It’s Time to master Prepositions of Time.

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There's no easy way to say this but... prepositions are a nightmare. But don't worry I'm here to help with the rules for mastering the prepositions of time.

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There’s no easy way to say this but… prepositions are a nightmare. I’m not going to lie to you. There are a million different rules and even more exceptions. It can often feel like guesswork. You close your eyes and blindly choose a preposition, hoping that you are lucky this time, but it doesn’t have to be that way!

How to tackle prepositions

Students often tell me they have bought a grammar book and they are going to learn it all. Memorise every rule, situation and exception. While that might work for some people, for most of us that isn’t a good option for many reasons.

First, it takes too long. There is a huge amount of information you need to learn and that takes time. Second, you need to use it. If you spend all your “study” time focusing on learning new rules, you will miss the practice you need to make it stick by using it in conversation, writing example sentences or hearing it in a video. Which means going for the “all or nothing” approach is generally ineffective.

My advice? Tackle it one situation at a time. Prepositions (and their use) are often situational. Each situation uses a set of prepositions in a specific way. Learning them together as a group means they are easier to practice and memorise. That’s why I am focusing on prepositions of time today; at, in and on. To save you time (get it!?) and help you speak confidently.

What is a preposition?

According to the Cambridge dictionary, a preposition is:

A word that is used before a noun, a noun phrase, or a pronoun, connecting it to another word.

Basically, they connect everything together. Joining ideas to create phrases. That’s why they are so important.

p.s. If you aren’t already using them then you need to start. It is the best online dictionary I have found. Great example sentences and recordings for pronunciation. Check it out!

Let’s start “At” the beginning

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When we are talking about a specific time we usually use “at” to connect it to the phrase. This includes times of day and mealtimes:

  • I went shopping at 10 o’clock
  • We have a meeting at 10:30
  • She eats lunch at noon/midday
  • They went to sleep at midnight
  • Let’s talk about it at lunchtime

We also use it to talk about holidays and breaks:

  • I always get a mountain of presents at Christmas
  • The children ate too much chocolate at Easter
  • We are going away at the weekend

Just “In” time

When you are thinking about a period of time where activity happens we normally use “in“:

  • Your birthday is in May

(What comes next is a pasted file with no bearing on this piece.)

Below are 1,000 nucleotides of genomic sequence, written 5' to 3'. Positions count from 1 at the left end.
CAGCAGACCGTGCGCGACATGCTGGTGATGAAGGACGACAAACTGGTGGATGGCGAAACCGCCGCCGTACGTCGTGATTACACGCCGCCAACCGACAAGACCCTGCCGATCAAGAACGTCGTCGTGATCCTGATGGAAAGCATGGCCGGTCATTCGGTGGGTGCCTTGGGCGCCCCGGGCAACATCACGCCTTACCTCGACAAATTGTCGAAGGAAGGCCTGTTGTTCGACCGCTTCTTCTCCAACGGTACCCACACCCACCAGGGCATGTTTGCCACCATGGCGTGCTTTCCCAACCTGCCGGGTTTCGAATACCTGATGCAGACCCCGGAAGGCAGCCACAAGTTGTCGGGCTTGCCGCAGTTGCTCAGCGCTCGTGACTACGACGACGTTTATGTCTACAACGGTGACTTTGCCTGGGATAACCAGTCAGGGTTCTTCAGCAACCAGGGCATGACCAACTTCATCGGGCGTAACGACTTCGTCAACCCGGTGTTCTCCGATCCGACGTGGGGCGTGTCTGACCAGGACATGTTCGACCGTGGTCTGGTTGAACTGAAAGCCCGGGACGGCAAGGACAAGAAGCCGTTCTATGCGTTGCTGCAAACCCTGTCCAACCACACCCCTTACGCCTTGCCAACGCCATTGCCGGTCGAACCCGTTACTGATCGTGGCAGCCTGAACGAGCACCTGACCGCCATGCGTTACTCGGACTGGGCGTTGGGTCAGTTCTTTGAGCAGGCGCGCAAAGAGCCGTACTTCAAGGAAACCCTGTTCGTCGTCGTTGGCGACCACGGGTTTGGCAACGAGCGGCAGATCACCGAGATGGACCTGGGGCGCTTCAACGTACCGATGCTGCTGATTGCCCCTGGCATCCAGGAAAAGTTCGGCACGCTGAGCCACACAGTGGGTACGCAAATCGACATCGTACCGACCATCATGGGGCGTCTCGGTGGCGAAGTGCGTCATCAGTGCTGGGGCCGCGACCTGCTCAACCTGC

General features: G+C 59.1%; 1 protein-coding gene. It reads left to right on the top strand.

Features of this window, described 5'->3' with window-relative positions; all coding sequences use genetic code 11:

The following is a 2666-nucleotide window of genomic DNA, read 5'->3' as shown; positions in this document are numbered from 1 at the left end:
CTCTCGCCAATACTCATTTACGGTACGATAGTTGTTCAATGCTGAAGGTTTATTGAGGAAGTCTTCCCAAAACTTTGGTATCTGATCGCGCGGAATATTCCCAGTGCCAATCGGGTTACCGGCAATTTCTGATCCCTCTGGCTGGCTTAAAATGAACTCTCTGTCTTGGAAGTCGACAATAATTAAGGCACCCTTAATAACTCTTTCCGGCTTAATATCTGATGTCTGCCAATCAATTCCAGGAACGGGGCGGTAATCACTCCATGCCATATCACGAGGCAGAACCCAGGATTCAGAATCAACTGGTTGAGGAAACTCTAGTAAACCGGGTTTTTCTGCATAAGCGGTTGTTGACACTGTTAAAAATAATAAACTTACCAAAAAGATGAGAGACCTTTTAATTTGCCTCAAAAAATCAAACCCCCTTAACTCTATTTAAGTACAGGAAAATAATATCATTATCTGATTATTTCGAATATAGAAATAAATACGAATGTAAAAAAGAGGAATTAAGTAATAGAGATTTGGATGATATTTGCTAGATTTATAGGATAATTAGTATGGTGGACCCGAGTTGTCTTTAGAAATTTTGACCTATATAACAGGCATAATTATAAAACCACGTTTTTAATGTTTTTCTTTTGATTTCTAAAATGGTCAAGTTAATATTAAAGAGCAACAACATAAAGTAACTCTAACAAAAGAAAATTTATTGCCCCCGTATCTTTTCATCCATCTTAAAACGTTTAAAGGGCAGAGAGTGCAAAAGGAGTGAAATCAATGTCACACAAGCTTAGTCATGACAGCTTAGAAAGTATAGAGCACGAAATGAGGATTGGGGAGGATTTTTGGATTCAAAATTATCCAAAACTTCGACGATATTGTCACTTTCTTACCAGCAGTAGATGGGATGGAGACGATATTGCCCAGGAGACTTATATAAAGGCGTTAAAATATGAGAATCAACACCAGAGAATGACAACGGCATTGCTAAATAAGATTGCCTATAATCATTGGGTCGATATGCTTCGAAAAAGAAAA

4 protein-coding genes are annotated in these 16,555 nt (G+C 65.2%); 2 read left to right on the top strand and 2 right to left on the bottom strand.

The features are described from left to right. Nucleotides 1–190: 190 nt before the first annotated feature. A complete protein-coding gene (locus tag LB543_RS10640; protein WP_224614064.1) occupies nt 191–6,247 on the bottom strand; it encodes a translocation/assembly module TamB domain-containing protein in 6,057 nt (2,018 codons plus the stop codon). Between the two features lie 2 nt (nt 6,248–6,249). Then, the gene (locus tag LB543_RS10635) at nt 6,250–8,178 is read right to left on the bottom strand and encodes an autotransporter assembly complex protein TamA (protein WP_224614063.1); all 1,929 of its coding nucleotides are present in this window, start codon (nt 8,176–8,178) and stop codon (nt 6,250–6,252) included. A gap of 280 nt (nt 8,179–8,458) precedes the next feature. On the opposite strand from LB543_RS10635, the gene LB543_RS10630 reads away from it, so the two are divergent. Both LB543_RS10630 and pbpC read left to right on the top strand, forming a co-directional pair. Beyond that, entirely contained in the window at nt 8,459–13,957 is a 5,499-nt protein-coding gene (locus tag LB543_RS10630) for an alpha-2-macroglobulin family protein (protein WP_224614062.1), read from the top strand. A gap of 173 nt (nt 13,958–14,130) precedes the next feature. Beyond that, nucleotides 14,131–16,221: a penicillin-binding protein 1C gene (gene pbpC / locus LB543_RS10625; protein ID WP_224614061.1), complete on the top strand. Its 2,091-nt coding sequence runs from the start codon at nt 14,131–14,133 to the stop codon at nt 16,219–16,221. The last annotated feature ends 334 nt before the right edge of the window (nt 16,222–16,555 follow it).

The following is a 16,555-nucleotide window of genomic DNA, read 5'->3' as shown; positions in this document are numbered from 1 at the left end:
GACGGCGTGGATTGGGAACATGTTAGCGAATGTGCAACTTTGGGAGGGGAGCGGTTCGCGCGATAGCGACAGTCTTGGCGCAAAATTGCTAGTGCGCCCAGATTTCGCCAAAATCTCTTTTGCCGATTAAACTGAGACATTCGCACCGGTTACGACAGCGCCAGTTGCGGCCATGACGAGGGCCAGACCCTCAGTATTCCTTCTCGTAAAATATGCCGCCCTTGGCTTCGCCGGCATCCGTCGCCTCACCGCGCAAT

• Italians go to the beach in summer
  • The flowers bloom in spring
  • I was born in 1990
  • It was acceptable in the 80s (to talk about a decade)
  • The dinosaurs all died in the ice age.

The most common examples are for the periods of the day:

  • I wake up in the morning
  • She works in the afternoon
  • They relax in the evening

Just be careful! There is always one little exception…

  • We always read together at night

“On” a day

When we talk about a day we always use “on“. This is one of the most useful expressions of time you will learn. If you memorise nothing else from this article, this is my golden rule. That’s because it’s used for the past, future, and speaking generally.

  • I went to the shops on Monday (the nearest Monday in the past)
  • I’m going to go to the shops on Monday (the nearest Monday in the future)
  • I go shopping on Mondays (in general)

One structure and three different uses. That is the kind of phrase you need in your arsenal. Versatile, flexible and simple!

Get “On” with it

We are almost “on” the home stretch now, don’t worry. We also use “on” for dates and specific parts of a day:

  • I watched the news on Monday morning
  • They were playing video games on Friday afternoon
  • The couple sat and watched a film on Sunday evening
  • It’s the mayor’s birthday on 26th October

“This”, “Last” and “Next”. What you need to know.

Don’t get caught out! When we use “this“, “last” or “next” with any time, there is no preposition. Never!

  • She has a lot of meetings next Monday
  • We had a catch up last Wednesday
  • I am really busy this week
  • I got married this year

The timing of these is very important though. Using these prepositions with a day is always related to the respective week. Even if it is in the past!

  • I had an Italian lesson last Monday (Monday last week)
  • You have an Italian lesson this Monday (Monday this week)
  • They will have an Italian lesson next Monday (Monday next week)

My Handy Guide

To help you practice this, I have created a guide with all these rules presented for you. Print it out, stick it on your wall and you can use it for reference whenever you get stuck. I have even included some exercises so you can practice. The answers are all on the final page, but no cheating!

Just click the link to download your FREE copy now!

Now you have everything you need to tackle prepositions of time with confidence. If there are any other topics you would like me to cover let me know in the comments below or get in touch.

Until next time!

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